The recent Centennial Olympic Games in Atlanta, Georgia (USA) were an excellent example of the importance of merging technology and information. The pressure was not only on the athletes from 197 nations who participated in the Games, but on the myriad technology companies who, as official Olympic sponsors, were taking advantage of an unprecedented spotlight focused on them and investing the equivalent of at least $40 million in goods and services each.
Attending the Olympics as a guest of corporate sponsor BMW, I had the opportunity to observe the “Technology Games” in action. Upon arrival in Atlanta’s airport, we started off in the Welcome Center, where I noticed the one of the highly-touted kiosks which were part of IBM’s Info 96 system, an information retrieval system intended to provide schedules, information on events and venues, and e-mail for the ca. 150,000 accredited members of the Olympic family. It had crashed, and was not responsive to my queries. Apparently, the rest of the system, located mostly in the Olympic Village and at event venues, functioned well enough and even allowed individuals to page each other.
The Welcome Center itself was one of the many temporary facilities set up to manage the influx of athletes and visitors, all arriving and departing within a short period of time. It was part of an amazing Olympic arsenal which included the deployment of huge amounts of hardware, software and the creation of a vast communications infrastructure: all for the period between July 19th and August 4th.
For example, IBM’s shopping list included:
•more than 7,000 personal computers •80 mid-range AS/400s •three IBM S/390 servers
(or, as we used to call them, mainframes) •16 IBM RS/6000s •3 terabytes of primary data storage backed up at a disaster recovery •site in Tampa, Fla., using Ramac Array (RAID level 5 technology and Remote Copy)
To complement this, there were more than 100 custom-developed applications, including an incident tracking program written in Lotus Notes. This application was created to let users with minimal training record the pertinent facts on anything from a minor accident to a full-fledged crisis, so that security managers could discern and follow trends and patterns.
Unique perhaps to the Olympics was the virtual absence of Microsoft Windows on the desktop; IBM integrated the various systems on the ‘desktop’ with its OS/2 Warp operating system. IBM’s well-publicized difficulties in getting their systems to provide the promised immediate “official results” were unfortunate; but this seemed to have more to do with not enough testing prior to rollout than with any one piece of hardware or software. Data were independently maintained at more than 40 venues; it had to be automatically replicated and synchronized after event officials authenticated the results (which was one unanticipated cause of some of the delays).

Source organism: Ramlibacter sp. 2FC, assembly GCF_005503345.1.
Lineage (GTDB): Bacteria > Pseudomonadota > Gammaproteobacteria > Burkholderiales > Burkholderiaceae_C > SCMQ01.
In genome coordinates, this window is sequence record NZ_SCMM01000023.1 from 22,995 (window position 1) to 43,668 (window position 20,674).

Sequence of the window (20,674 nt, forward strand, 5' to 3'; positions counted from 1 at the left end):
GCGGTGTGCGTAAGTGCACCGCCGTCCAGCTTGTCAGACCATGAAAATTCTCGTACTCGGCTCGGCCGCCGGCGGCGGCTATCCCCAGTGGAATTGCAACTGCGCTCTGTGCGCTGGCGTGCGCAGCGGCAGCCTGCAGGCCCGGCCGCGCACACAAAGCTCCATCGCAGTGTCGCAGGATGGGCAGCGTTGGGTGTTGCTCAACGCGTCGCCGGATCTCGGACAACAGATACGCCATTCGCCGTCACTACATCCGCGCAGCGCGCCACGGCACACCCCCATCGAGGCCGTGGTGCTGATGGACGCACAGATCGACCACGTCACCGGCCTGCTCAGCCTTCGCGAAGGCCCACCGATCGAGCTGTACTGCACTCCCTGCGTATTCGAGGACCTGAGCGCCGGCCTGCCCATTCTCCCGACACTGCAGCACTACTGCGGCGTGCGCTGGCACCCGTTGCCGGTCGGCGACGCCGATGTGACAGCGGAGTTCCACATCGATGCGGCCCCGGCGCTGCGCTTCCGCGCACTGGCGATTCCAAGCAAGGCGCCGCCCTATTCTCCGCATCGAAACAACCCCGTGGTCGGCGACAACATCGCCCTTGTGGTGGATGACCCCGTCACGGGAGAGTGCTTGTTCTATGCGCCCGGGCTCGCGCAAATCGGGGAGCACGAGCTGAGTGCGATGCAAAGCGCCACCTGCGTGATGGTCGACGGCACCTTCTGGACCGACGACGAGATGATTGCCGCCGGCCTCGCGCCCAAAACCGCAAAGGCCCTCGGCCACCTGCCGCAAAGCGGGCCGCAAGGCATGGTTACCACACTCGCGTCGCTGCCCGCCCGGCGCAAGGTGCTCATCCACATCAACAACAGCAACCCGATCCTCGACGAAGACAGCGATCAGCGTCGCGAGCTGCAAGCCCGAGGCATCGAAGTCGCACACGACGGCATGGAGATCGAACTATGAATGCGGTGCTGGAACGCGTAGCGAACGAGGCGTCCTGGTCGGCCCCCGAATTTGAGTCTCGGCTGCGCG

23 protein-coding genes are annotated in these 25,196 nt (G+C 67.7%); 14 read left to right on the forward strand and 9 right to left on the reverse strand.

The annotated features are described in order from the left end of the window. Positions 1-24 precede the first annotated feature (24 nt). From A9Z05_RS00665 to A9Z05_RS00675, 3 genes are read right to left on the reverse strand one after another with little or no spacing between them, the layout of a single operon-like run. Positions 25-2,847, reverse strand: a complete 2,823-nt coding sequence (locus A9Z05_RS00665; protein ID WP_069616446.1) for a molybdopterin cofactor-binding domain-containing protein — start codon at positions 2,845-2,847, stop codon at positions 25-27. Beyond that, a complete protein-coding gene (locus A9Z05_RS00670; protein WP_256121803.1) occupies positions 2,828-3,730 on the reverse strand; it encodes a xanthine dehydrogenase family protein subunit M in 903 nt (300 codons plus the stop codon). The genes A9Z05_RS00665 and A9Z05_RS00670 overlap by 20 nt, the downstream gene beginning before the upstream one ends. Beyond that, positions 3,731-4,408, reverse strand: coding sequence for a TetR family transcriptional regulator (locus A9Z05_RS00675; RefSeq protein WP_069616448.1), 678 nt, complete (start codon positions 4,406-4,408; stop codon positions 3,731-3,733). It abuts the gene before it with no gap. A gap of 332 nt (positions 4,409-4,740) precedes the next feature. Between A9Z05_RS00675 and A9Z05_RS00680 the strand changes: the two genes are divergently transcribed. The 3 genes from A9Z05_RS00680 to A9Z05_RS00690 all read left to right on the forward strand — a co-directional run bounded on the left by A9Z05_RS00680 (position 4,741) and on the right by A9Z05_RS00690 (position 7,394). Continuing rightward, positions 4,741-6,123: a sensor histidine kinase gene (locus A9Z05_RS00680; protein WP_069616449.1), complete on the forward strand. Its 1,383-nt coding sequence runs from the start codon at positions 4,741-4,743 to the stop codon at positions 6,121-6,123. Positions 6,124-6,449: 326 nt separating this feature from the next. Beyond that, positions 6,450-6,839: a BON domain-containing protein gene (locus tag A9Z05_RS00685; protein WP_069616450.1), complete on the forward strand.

Other technology goodies for the Games, from such companies as AT&T/Lucent Technologies, BellSouth, Eastman Kodak, Motorola, Panasonic, Swatch Timing and Xerox, included:
•250 LANs •Three virtual frame relay WANs •45 high-bandwidth, self-healing fiber-optic rings (the largest Sonet ever built) •10,000 voice lines •10,000 two-way radios •80,000 separate cable runs •11,500 video monitors •10,000 copiers •250,000 photo ID badges produced by Eastman Kodak workstations at 35 locations •500 data lines •600 video circuits for 170 international broadcasters
The Panasonic Astrovision stadium display was spectacular; nothing less than crisp and clear in bright sunlight. Swatch Timing collected all timing and scoring results, providing finish-line images, and scoreboard data displays as part of a new digital system.
And the National Weather Service, partnering with IBM and the Forecast Systems Lab of the National Oceanic and Atmospheric Administration, implemented RAMS, the Regional Atmospheric Modeling System. RAMS produces an accurate forecast for the next six to 24 hours in an area as small as 2-by-2 kilometers.
For the closing ceremonies, Eastman Kodak supplied each attendee with a disposable camera with built-in flash. The flash was used in a “high-tech” wave, where each person in the audience set off the flash instead of raising his arms. The effect, as the wave made its way around the Stadium, was breathtaking, and a marketing triumph for Kodak.
In short: a tremendous amount of knowledge was amassed about integrating technology for the Olympic Games, a lesson that is certain to be important as the complexity of managing such information increases at future Summer and Winter Games. The individual host city organizing committees and sponsors may not be able to afford to create such complex systems from scratch in the future. Building on the lessons learned in Atlanta will lower the risk and the cost for the future.
Jonathan B. Spira is the CEO and Chief Analyst at Basex. This article originally appeared in the Basex Online Journal of Industry and Commerce (BOJIC).